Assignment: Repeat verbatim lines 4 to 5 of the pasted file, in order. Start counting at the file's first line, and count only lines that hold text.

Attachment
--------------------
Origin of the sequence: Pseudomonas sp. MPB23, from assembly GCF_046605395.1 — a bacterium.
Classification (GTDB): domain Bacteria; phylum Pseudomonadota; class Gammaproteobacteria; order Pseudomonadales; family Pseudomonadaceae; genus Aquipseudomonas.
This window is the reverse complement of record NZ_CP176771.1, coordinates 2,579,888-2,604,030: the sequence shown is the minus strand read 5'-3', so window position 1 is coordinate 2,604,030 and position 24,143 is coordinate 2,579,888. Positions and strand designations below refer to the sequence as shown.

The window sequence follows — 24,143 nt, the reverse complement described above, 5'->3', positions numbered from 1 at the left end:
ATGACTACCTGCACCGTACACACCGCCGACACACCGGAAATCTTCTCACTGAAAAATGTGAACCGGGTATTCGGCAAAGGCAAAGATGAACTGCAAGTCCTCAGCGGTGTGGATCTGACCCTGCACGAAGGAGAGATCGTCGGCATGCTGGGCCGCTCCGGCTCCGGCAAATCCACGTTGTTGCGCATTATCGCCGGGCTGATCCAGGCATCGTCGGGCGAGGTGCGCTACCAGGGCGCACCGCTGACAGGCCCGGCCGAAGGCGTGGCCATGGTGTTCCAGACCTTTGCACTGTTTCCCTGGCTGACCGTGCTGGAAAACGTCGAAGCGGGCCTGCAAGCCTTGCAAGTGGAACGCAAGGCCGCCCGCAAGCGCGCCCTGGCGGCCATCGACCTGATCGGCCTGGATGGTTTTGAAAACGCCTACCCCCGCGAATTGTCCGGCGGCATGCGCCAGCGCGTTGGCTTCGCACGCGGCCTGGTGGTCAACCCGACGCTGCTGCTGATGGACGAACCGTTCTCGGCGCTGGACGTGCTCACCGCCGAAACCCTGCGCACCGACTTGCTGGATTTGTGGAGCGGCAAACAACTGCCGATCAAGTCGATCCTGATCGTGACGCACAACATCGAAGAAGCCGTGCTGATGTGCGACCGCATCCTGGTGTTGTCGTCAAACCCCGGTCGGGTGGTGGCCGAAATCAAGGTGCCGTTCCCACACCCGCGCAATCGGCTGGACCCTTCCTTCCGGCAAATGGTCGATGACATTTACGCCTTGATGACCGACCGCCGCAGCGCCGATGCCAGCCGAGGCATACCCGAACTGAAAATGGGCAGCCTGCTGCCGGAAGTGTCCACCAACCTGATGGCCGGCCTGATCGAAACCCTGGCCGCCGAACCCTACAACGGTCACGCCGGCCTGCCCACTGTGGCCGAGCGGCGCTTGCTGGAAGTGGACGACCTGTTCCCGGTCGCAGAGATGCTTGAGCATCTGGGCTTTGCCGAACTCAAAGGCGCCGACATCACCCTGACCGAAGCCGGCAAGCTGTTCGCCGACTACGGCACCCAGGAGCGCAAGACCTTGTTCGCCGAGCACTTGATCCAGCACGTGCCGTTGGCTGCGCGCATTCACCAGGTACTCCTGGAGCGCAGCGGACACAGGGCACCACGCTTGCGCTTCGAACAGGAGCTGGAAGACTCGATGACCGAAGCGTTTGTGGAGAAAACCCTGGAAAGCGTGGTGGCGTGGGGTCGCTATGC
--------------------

The window sequence follows — 24,143 nt, the reverse complement described above, 5'->3', positions numbered from 1 at the left end:
ATGACTACCTGCACCGTACACACCGCCGACACACCGGAAATCTTCTCACTGAAAAATGTGAACCGGGTATTCGGCAAAGGCAAAGATGAACTGCAAGTCCTCAGCGGTGTGGATCTGACCCTGCACGAAGGAGAGATCGTCGGCATGCTGGGCCGCTCCGGCTCCGGCAAATCCACGTTGTTGCGCATTATCGCCGGGCTGATCCAGGCATCGTCGGGCGAGGTGCGCTACCAGGGCGCACCGCTGACAGGCCCGGCCGAAGGCGTGGCCATGGTGTTCCAGACCTTTGCACTGTTTCCCTGGCTGACCGTGCTGGAAAACGTCGAAGCGGGCCTGCAAGCCTTGCAAGTGGAACGCAAGGCCGCCCGCAAGCGCGCCCTGGCGGCCATCGACCTGATCGGCCTGGATGGTTTTGAAAACGCCTACCCCCGCGAATTGTCCGGCGGCATGCGCCAGCGCGTTGGCTTCGCACGCGGCCTGGTGGTCAACCCGACGCTGCTGCTGATGGACGAACCGTTCTCGGCGCTGGACGTGCTCACCGCCGAAACCCTGCGCACCGACTTGCTGGATTTGTGGAGCGGCAAACAACTGCCGATCAAGTCGATCCTGATCGTGACGCACAACATCGAAGAAGCCGTGCTGATGTGCGACCGCATCCTGGTGTTGTCGTCAAACCCCGGTCGGGTGGTGGCCGAAATCAAGGTGCCGTTCCCACACCCGCGCAATCGGCTGGACCCTTCCTTCCGGCAAATGGTCGATGACATTTACGCCTTGATGACCGACCGCCGCAGCGCCGATGCCAGCCGAGGCATACCCGAACTGAAAATGGGCAGCCTGCTGCCGGAAGTGTCCACCAACCTGATGGCCGGCCTGATCGAAACCCTGGCCGCCGAACCCTACAACGGTCACGCCGGCCTGCCCACTGTGGCCGAGCGGCGCTTGCTGGAAGTGGACGACCTGTTCCCGGTCGCAGAGATGCTTGAGCATCTGGGCTTTGCCGAACTCAAAGGCGCCGACATCACCCTGACCGAAGCCGGCAAGCTGTTCGCCGACTACGGCACCCAGGAGCGCAAGACCTTGTTCGCCGAGCACTTGATCCAGCACGTGCCGTTGGCTGCGCGCATTCACCAGGTACTCCTGGAGCGCAGCGGACACAGGGCACCACGCTTGCGCTTCGAACAGGAGCTGGAAGACTCGATGACCGAAGCGTTTGTGGAGAAAACCCTGGAAAGCGTGGTGGCGTGGGGTCGCTATGC